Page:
The number of people dying in West Africa from the ongoing Ebola outbreak is poised to surpass the total number of people to ever have died from the virus in just 10 days, according to World Health Organization figures. Up until sometime in early 2014, the Ebola virus had killed 1,548 people since being discovered in 1976. As of Monday, Ebola had killed more than 1,350 people across West Africa in the five months since the outbreak was first declared there. Another 1,000 people could be dead by the end of October if the death rate continues at its current pace. Despite an influx of money, materials and personnel, an average of more than 25 people died each day this August in Guinea, Liberia, Sierra Leone and Nigeria, according to the latest WHO figures. That rate has nearly doubled since July, when 13 people on average died each day. Doctors Without Borders officials said it “can’t speculate on numbers and outbreak patterns,” but President Joanne Liu said last week her organization and others will need to remain in the region for at least “six months, and I’m being, I would say, very optimistic.” Even more troubling, the ongoing crisis might be underestimated by as much as 20 percent, because many deaths and infections go unreported, either out of fear or denial, or because those infected live in hard-to-reach rural areas, Joseph Fair, a special adviser to Sierra Leone’s Health Ministry, told NPR. MORE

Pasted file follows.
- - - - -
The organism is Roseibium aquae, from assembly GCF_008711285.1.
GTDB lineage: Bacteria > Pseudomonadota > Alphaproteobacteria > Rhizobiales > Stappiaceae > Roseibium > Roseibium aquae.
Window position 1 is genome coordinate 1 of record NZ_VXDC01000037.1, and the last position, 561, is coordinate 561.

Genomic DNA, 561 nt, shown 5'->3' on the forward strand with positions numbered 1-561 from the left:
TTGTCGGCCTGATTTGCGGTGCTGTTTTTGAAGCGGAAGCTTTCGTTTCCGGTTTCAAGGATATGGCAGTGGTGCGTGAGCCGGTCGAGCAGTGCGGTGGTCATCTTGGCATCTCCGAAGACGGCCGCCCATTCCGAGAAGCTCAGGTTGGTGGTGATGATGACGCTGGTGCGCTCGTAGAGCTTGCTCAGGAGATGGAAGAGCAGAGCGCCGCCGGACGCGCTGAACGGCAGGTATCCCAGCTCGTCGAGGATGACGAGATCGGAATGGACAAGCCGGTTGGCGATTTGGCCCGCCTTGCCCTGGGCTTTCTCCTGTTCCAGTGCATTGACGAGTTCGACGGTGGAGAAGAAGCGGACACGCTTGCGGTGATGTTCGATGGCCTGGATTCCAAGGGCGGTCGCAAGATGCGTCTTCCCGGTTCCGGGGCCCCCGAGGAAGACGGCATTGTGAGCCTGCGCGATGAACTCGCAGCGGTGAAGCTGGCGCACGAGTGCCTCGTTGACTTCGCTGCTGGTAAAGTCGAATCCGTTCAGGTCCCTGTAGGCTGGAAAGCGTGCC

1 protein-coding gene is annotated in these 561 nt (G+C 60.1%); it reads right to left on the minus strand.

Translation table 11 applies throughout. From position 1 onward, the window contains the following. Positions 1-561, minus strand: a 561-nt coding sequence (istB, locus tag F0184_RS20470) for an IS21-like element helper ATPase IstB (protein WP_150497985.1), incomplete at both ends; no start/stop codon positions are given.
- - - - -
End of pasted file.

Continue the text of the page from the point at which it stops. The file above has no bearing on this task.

Never Miss A Headline!
Subscribe to our daily digest! Sign up FREE today.